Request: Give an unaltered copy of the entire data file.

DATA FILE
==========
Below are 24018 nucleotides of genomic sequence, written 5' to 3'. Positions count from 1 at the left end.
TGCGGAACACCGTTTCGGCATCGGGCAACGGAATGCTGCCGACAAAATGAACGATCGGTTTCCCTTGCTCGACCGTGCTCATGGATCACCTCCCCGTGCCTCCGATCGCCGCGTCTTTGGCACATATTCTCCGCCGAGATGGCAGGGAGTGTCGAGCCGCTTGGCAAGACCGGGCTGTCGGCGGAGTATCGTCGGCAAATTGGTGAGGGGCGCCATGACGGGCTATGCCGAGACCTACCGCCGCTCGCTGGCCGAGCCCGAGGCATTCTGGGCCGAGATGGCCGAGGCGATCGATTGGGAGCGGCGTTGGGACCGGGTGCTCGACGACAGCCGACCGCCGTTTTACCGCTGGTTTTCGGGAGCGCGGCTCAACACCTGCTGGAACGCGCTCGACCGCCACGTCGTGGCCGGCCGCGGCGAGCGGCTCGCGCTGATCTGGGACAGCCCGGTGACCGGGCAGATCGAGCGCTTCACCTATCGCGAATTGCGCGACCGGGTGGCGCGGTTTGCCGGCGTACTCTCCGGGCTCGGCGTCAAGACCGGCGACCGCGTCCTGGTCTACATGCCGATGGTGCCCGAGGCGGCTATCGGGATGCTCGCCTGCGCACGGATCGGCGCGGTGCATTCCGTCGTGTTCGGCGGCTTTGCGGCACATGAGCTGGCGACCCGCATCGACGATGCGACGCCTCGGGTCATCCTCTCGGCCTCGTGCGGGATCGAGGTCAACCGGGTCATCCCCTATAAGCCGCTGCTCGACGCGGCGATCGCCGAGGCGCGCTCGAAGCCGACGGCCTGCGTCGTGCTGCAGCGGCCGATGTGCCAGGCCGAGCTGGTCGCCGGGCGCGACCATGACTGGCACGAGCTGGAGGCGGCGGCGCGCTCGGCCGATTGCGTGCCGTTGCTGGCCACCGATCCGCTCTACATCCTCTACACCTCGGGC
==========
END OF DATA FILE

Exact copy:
Below are 24018 nucleotides of genomic sequence, written 5' to 3'. Positions count from 1 at the left end.
TGCGGAACACCGTTTCGGCATCGGGCAACGGAATGCTGCCGACAAAATGAACGATCGGTTTCCCTTGCTCGACCGTGCTCATGGATCACCTCCCCGTGCCTCCGATCGCCGCGTCTTTGGCACATATTCTCCGCCGAGATGGCAGGGAGTGTCGAGCCGCTTGGCAAGACCGGGCTGTCGGCGGAGTATCGTCGGCAAATTGGTGAGGGGCGCCATGACGGGCTATGCCGAGACCTACCGCCGCTCGCTGGCCGAGCCCGAGGCATTCTGGGCCGAGATGGCCGAGGCGATCGATTGGGAGCGGCGTTGGGACCGGGTGCTCGACGACAGCCGACCGCCGTTTTACCGCTGGTTTTCGGGAGCGCGGCTCAACACCTGCTGGAACGCGCTCGACCGCCACGTCGTGGCCGGCCGCGGCGAGCGGCTCGCGCTGATCTGGGACAGCCCGGTGACCGGGCAGATCGAGCGCTTCACCTATCGCGAATTGCGCGACCGGGTGGCGCGGTTTGCCGGCGTACTCTCCGGGCTCGGCGTCAAGACCGGCGACCGCGTCCTGGTCTACATGCCGATGGTGCCCGAGGCGGCTATCGGGATGCTCGCCTGCGCACGGATCGGCGCGGTGCATTCCGTCGTGTTCGGCGGCTTTGCGGCACATGAGCTGGCGACCCGCATCGACGATGCGACGCCTCGGGTCATCCTCTCGGCCTCGTGCGGGATCGAGGTCAACCGGGTCATCCCCTATAAGCCGCTGCTCGACGCGGCGATCGCCGAGGCGCGCTCGAAGCCGACGGCCTGCGTCGTGCTGCAGCGGCCGATGTGCCAGGCCGAGCTGGTCGCCGGGCGCGACCATGACTGGCACGAGCTGGAGGCGGCGGCGCGCTCGGCCGATTGCGTGCCGTTGCTGGCCACCGATCCGCTCTACATCCTCTACACCTCGGGC